Earlier this year, Chrissa McFarlane made headlines for raising $7.2 million in three days via online blockchain token sales of her company Patientory. Just under 2,000 investors placed their bets on the blockchain-based distributed EMR storage computing platform. McFarlane has been making a name for herself in the health tech space as a young female founder working to eliminate siloed, centralized EMR systems through her technology. We caught up with her for an inside look at her journey thus far. You’ve had a pretty extensive background in the healthcare space. What initially drew your interest? I’ve been working in healthcare for 10 years. I started in high school doing research at the Albert Einstein and went on to Cornell [University] where I got a chance to do research at the USDA. Initially, I was pre-med; however, I wanted to build a business acumen and didn’t want to spend my life in a lab. So I went on to attend Wake Forest, earned a graduate business degree, and consulted for CEOs of healthcare companies in North Carolina in electronic medical record implementation. At the time, the government was funding the adoption of electronic healthcare systems. My last position was leading a team for a digital health tech company based in New York. In that role, I served over 3,000 employees in the tri-state area with navigating their health insurance and providing them clinical resources. I was there for a year before transitioning to start Patientory because I saw a need for patient-centric, holistic mechanisms for the health industry to share and access information easily. What was your entrepreneurial experience before launching Patientory? My entrepreneurial experience spans back from when I was a teenager and helped build my family's restaurant in New York City. My family are immigrants from the Caribbean. Being in a household where I saw them start businesses, entrepreneurship was part of my background. Can you talk about how Patientory helps clinicians manage information and data from other healthcare organizations and why this is significant? Patientory helps clinicians and healthcare organizations by giving them access to a patient's complete and up-to-date medical history. Up until now, they've been reliant on a patchwork of incomplete or incompatible record systems. Patientory takes a "bridge" approach and plugs into all of the largest EMR's in use today (e.g. Cerner, Allscripts, and others). It’s been almost two years since you launched and you’ve funded your company quite unconventionally. What other methods have you used to build Patientory? Initial funding came from family and personal savings early on. We participated in a couple of accelerators, including one in Colorado that lasted 12 weeks and included mentorship from physicians, a demo day, pitch event, and seed capital. We also participated in a women’s startup lab in San Francisco, built relationships, and won startup battles. At the time, it was tough, because we were trying to convince investors why they should take a risk with us when we had minimal product to show. Eventually, we came back to Atlanta, worked on building the team, and worked on the business. Getting funding for emerging technology was super hard and we needed to support development and significant capital to execute. That’s when we turned to token sales. They’re the way 90 percent of blockchain companies fund their companies and offer the best way to get maximum interest in your project from a community. You’re based in Atlanta—a high-growth technology community. Can you talk about how the growing tech environment in the city has played a role in the development of your business from a talent and perspective? Atlanta is a fantastic environment to start and grow a company. Whether it's making introductions, or serving as a mentor, there is a refreshing attitude of "how can I help?". There’s also a strong diversity initiative that doesn't seem to exist in quite the same way in other cities. What have been some of your most pressing roadblocks and how are you thinking through solutions to overcome them? The biggest roadblock has been an issue of education. How do you explain blockchain to a non-technical audience? This has been a fun challenge to have, and we've met it full-on by answering people's questions, hosting webinars, uploading blog posts, and more.                                                             --- Health tech is a rapidly growing field, and we're passionate about featuring the female perspective in this industry. If you'd like to read about more bad ass women in health tech, be sure to check out a few past installments of this series by clicking here, here, and here.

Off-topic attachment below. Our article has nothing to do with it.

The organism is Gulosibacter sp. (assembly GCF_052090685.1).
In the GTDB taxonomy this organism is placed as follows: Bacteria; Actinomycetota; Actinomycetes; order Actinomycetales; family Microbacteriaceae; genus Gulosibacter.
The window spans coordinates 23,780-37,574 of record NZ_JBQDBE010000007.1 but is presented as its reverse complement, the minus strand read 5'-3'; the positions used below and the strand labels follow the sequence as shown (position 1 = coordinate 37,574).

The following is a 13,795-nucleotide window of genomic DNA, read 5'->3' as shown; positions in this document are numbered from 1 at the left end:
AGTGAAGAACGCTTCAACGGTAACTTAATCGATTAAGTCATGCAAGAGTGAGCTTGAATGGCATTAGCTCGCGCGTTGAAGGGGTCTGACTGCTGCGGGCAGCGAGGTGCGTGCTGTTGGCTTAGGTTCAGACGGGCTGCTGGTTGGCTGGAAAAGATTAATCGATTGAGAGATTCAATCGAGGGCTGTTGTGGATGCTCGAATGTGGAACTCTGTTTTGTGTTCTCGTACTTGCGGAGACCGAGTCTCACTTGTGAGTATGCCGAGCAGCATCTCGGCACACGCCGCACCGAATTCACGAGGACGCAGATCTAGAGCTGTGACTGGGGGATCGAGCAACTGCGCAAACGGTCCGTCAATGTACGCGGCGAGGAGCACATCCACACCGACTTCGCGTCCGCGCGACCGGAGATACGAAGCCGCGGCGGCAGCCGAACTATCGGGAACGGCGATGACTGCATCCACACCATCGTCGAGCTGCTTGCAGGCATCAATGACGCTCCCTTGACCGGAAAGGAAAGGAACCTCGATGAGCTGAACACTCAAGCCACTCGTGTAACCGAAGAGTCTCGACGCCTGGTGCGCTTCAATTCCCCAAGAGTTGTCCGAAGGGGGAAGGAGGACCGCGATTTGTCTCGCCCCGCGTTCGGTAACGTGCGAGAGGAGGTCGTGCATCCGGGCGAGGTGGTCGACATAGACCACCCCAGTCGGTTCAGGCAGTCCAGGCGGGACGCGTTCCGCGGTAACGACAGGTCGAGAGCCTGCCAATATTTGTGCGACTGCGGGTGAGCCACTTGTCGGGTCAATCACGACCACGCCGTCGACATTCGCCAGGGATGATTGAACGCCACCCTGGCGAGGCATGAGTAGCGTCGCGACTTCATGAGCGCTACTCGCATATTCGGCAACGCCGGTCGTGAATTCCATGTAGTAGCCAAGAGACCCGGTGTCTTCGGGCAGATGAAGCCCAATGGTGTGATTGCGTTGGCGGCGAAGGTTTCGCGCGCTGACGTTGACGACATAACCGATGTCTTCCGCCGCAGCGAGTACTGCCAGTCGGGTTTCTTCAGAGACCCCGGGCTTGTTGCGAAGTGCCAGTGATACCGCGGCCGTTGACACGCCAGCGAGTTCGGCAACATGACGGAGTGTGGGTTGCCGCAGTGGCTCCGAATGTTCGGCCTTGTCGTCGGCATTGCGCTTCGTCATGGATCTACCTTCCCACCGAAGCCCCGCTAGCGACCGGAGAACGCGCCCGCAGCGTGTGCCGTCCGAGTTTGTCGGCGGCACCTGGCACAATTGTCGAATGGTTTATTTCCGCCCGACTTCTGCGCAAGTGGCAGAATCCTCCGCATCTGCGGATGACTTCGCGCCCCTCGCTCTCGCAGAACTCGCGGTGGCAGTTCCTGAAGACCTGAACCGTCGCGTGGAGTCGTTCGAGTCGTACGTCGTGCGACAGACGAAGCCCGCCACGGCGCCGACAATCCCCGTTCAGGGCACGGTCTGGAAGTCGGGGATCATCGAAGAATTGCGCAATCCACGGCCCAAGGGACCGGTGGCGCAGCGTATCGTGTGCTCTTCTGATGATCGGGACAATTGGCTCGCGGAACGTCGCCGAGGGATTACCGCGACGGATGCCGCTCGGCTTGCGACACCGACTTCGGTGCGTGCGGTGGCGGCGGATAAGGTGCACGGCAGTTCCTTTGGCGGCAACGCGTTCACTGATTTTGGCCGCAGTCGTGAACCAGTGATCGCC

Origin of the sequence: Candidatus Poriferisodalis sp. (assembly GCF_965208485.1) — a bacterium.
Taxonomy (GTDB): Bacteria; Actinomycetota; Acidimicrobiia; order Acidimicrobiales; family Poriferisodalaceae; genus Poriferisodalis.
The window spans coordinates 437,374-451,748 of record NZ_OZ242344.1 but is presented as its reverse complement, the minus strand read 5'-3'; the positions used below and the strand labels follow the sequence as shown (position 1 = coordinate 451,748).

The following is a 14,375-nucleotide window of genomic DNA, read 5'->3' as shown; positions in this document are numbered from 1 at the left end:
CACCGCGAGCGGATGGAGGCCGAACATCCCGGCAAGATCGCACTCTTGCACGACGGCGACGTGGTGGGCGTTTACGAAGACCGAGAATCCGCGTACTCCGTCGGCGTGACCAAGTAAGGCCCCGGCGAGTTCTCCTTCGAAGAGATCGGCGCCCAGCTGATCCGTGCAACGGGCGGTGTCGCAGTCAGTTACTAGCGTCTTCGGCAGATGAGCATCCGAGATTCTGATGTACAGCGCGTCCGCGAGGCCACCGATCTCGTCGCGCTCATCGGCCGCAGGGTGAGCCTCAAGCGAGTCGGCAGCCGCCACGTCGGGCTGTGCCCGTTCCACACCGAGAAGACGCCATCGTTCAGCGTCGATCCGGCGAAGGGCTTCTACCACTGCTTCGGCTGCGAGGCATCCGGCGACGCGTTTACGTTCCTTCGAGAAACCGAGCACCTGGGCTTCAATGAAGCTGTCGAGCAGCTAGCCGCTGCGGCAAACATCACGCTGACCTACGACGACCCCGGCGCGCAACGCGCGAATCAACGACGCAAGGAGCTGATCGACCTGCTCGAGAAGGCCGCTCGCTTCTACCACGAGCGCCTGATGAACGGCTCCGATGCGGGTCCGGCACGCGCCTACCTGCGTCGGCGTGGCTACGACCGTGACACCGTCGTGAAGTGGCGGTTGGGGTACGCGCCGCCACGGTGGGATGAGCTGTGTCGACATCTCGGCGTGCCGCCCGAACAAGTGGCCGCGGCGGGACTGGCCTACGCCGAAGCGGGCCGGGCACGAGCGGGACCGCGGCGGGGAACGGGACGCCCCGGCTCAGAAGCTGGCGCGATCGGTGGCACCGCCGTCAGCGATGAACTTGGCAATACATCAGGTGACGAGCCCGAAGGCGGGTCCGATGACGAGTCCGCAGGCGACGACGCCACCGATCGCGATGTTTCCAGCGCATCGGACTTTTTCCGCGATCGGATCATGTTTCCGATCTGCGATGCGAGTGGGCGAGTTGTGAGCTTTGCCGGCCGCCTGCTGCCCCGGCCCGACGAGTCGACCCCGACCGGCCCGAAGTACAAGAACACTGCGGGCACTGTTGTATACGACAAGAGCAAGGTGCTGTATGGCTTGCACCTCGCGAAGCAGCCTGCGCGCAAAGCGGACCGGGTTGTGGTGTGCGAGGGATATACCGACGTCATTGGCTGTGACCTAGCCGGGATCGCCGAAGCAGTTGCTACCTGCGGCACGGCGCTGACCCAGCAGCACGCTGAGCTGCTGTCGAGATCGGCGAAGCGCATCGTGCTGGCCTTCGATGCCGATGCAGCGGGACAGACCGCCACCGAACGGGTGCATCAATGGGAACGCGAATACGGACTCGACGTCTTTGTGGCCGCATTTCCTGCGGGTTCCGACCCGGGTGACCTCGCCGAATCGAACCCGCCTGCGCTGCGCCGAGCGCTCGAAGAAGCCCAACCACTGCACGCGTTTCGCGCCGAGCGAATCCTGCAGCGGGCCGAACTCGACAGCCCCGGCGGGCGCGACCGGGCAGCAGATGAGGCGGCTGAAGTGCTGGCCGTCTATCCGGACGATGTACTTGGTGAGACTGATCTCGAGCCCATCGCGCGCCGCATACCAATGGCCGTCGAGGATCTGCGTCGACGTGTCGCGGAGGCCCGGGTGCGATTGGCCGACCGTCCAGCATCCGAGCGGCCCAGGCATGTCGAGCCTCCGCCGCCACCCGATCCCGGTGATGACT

Badass Women in Health Tech: Elaine Warren, Founder of SurvivorPlan